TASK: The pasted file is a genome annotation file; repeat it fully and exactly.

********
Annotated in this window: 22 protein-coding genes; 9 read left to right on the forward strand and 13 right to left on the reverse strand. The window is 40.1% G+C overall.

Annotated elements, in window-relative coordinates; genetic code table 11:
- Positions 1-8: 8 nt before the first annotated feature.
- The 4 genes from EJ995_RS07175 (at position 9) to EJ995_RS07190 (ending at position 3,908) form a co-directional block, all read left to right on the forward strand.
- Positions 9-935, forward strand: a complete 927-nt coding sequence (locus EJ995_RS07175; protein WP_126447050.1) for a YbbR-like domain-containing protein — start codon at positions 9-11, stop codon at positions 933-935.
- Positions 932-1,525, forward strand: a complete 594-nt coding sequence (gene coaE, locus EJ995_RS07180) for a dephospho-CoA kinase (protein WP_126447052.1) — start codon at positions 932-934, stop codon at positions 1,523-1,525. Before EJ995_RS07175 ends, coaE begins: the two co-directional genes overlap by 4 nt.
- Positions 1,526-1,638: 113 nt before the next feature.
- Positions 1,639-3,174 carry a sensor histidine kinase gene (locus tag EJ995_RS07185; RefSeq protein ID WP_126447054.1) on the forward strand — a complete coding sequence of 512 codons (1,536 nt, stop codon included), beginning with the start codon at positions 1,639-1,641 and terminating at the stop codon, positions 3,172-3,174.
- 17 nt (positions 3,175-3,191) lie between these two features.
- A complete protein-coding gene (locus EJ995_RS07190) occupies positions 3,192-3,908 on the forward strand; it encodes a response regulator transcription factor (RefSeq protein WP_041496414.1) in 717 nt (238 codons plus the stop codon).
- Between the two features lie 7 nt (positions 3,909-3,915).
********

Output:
Annotated in this window: 22 protein-coding genes; 9 read left to right on the forward strand and 13 right to left on the reverse strand. The window is 40.1% G+C overall.

Annotated elements, in window-relative coordinates; genetic code table 11:
- Positions 1-8: 8 nt before the first annotated feature.
- The 4 genes from EJ995_RS07175 (at position 9) to EJ995_RS07190 (ending at position 3,908) form a co-directional block, all read left to right on the forward strand.
- Positions 9-935, forward strand: a complete 927-nt coding sequence (locus EJ995_RS07175; protein WP_126447050.1) for a YbbR-like domain-containing protein — start codon at positions 9-11, stop codon at positions 933-935.
- Positions 932-1,525, forward strand: a complete 594-nt coding sequence (gene coaE, locus EJ995_RS07180) for a dephospho-CoA kinase (protein WP_126447052.1) — start codon at positions 932-934, stop codon at positions 1,523-1,525. Before EJ995_RS07175 ends, coaE begins: the two co-directional genes overlap by 4 nt.
- Positions 1,526-1,638: 113 nt before the next feature.
- Positions 1,639-3,174 carry a sensor histidine kinase gene (locus tag EJ995_RS07185; RefSeq protein ID WP_126447054.1) on the forward strand — a complete coding sequence of 512 codons (1,536 nt, stop codon included), beginning with the start codon at positions 1,639-1,641 and terminating at the stop codon, positions 3,172-3,174.
- 17 nt (positions 3,175-3,191) lie between these two features.
- A complete protein-coding gene (locus EJ995_RS07190) occupies positions 3,192-3,908 on the forward strand; it encodes a response regulator transcription factor (RefSeq protein WP_041496414.1) in 717 nt (238 codons plus the stop codon).
- Between the two features lie 7 nt (positions 3,909-3,915).